England judoka Emma Reid pips Natalie Powell to Commonwealth crown

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COVENTRY, ENGLAND - AUGUST 03:  Natalie Powell (white) of Team Wales competes against Emma Reid (blue) of Team England during the Women's Judo 78 kg Final match on day six of the Birmingham 2022 Commonwealth Games at Coventry Stadium on August 03, 2022 in Coventry, England. (Photo by Alex Pantling/Getty Images)
COVENTRY, ENGLAND - AUGUST 03: Natalie Powell (white) of Team Wales competes against Emma Reid (blue) of Team England during the Women's Judo 78 kg Final match on day six of the Birmingham 2022 Commonwealth Games at Coventry Stadium on August 03, 2022 in Coventry, England. (Photo by Alex Pantling/Getty Images)

By James Reid in Birmingham

Judoka Natalie Powell couldn’t hide her disappointment as she was beaten to Commonwealth gold in the -78kg category by England’s Emma Reid.

2014 champion Powell was beaten by a singular waza-ari from Reid in an enthralling contest that had little between the two fighters.

Powell is a domineering figure in British judo and was the first British female judoka to be ranked world no.1.

But she was beaten by one of those who once looked up to her in Reid, and Powell admitted she was more than frustrated with the result.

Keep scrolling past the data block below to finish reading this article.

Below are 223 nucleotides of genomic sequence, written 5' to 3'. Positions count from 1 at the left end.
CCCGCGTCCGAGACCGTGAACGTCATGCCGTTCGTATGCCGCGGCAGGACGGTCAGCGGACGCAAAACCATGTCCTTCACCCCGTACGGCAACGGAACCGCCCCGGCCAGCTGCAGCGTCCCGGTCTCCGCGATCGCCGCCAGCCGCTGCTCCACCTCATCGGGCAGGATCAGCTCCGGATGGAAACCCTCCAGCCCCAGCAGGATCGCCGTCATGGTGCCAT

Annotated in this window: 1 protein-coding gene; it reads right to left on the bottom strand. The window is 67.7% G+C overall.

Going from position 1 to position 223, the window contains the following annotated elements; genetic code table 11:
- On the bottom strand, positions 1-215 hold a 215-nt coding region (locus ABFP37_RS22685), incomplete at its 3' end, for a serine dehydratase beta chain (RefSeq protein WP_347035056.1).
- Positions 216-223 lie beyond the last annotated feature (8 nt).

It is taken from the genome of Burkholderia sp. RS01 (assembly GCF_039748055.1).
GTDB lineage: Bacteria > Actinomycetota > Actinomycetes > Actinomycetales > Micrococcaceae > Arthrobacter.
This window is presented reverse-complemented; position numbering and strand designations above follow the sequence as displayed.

"I'm just gutted,” said Powell.

“I came here to win gold and I felt like I was capable of doing that so I don't feel like I achieved what I was capable of.

“I'm really disappointed but I'll be okay in a few days. Let it sink in and move onto the next one.”

Powell walks away from Birmingham with just her second Commonwealth medal, but admits she would take little solace from silver.

“It's always hard because you win a bronze or a gold but with a silver you always lose to get it so I think the emotions after a silver are a little bit different,” she added.

“I think I went out a little too erratic and got caught early on. When you get caught early on with the new rules it's really hard to get it back.

“I tried as hard as I could to get it back but it just wasn't enough today sadly.”

It was a first Commonwealth medal for Reid, who paid tribute to her “idol” Powell.

“I haven’t fought her since I was 16 and she won. She was my idol when we fought then and she still is now, but we’re on the same level now,” said Reid.

“It was really nice to fight her – you grow up looking at people in your weight so to go on and fight them, and beat them, feels quite surreal.

“I always doubt myself and when it happens I’m like ‘oh my god, I’ve done it’. To do it in front of my parents and all my friends, it’s definitely the highlight of my career.”

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